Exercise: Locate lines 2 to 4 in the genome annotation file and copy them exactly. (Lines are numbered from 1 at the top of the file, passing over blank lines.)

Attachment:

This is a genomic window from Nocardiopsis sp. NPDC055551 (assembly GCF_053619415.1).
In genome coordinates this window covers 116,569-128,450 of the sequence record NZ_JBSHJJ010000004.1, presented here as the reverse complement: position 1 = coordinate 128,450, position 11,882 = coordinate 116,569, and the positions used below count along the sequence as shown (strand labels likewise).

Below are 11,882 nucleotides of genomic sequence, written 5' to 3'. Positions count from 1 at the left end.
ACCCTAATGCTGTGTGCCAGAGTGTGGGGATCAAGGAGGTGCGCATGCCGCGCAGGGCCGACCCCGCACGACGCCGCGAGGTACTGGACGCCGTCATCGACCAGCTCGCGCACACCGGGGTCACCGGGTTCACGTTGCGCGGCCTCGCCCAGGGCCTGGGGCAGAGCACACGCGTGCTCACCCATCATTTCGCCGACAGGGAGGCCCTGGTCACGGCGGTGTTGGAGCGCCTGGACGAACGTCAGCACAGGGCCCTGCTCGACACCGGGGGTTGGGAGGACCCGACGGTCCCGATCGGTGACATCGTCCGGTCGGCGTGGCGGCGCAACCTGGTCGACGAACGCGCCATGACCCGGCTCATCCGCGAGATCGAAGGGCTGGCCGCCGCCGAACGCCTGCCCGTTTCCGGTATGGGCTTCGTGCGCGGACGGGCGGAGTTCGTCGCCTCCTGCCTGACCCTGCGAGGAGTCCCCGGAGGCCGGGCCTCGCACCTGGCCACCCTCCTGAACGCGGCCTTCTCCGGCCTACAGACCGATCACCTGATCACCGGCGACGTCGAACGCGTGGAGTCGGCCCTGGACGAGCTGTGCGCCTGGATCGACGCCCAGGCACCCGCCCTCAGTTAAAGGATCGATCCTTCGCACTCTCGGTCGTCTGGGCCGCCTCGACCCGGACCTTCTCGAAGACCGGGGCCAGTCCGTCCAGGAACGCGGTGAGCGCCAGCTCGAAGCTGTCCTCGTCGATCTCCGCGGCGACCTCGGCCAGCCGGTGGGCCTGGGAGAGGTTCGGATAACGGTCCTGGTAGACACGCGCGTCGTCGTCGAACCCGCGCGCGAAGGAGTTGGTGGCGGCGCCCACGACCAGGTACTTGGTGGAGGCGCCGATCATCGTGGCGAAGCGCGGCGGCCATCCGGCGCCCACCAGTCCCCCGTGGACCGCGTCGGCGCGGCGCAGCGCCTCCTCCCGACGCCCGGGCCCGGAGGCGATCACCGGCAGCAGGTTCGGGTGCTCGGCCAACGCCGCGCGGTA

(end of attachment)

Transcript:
In genome coordinates this window covers 116,569-128,450 of the sequence record NZ_JBSHJJ010000004.1, presented here as the reverse complement: position 1 = coordinate 128,450, position 11,882 = coordinate 116,569, and the positions used below count along the sequence as shown (strand labels likewise).

Below are 11,882 nucleotides of genomic sequence, written 5' to 3'. Positions count from 1 at the left end.
ACCCTAATGCTGTGTGCCAGAGTGTGGGGATCAAGGAGGTGCGCATGCCGCGCAGGGCCGACCCCGCACGACGCCGCGAGGTACTGGACGCCGTCATCGACCAGCTCGCGCACACCGGGGTCACCGGGTTCACGTTGCGCGGCCTCGCCCAGGGCCTGGGGCAGAGCACACGCGTGCTCACCCATCATTTCGCCGACAGGGAGGCCCTGGTCACGGCGGTGTTGGAGCGCCTGGACGAACGTCAGCACAGGGCCCTGCTCGACACCGGGGGTTGGGAGGACCCGACGGTCCCGATCGGTGACATCGTCCGGTCGGCGTGGCGGCGCAACCTGGTCGACGAACGCGCCATGACCCGGCTCATCCGCGAGATCGAAGGGCTGGCCGCCGCCGAACGCCTGCCCGTTTCCGGTATGGGCTTCGTGCGCGGACGGGCGGAGTTCGTCGCCTCCTGCCTGACCCTGCGAGGAGTCCCCGGAGGCCGGGCCTCGCACCTGGCCACCCTCCTGAACGCGGCCTTCTCCGGCCTACAGACCGATCACCTGATCACCGGCGACGTCGAACGCGTGGAGTCGGCCCTGGACGAGCTGTGCGCCTGGATCGACGCCCAGGCACCCGCCCTCAGTTAAAGGATCGATCCTTCGCACTCTCGGTCGTCTGGGCCGCCTCGACCCGGACCTTCTCGAAGACCGGGGCCAGTCCGTCCAGGAACGCGGTGAGCGCCAGCTCGAAGCTGTCCTCGTCGATCTCCGCGGCGACCTCGGCCAGCCGGTGGGCCTGGGAGAGGTTCGGATAACGGTCCTGGTAGACACGCGCGTCGTCGTCGAACCCGCGCGCGAAGGAGTTGGTGGCGGCGCCCACGACCAGGTACTTGGTGGAGGCGCCGATCATCGTGGCGAAGCGCGGCGGCCATCCGGCGCCCACCAGTCCCCCGTGGACCGCGTCGGCGCGGCGCAGCGCCTCCTCCCGACGCCCGGGCCCGGAGGCGATCACCGGCAGCAGGTTCGGGTGCTCGGCCAACGCCGCGCGGTA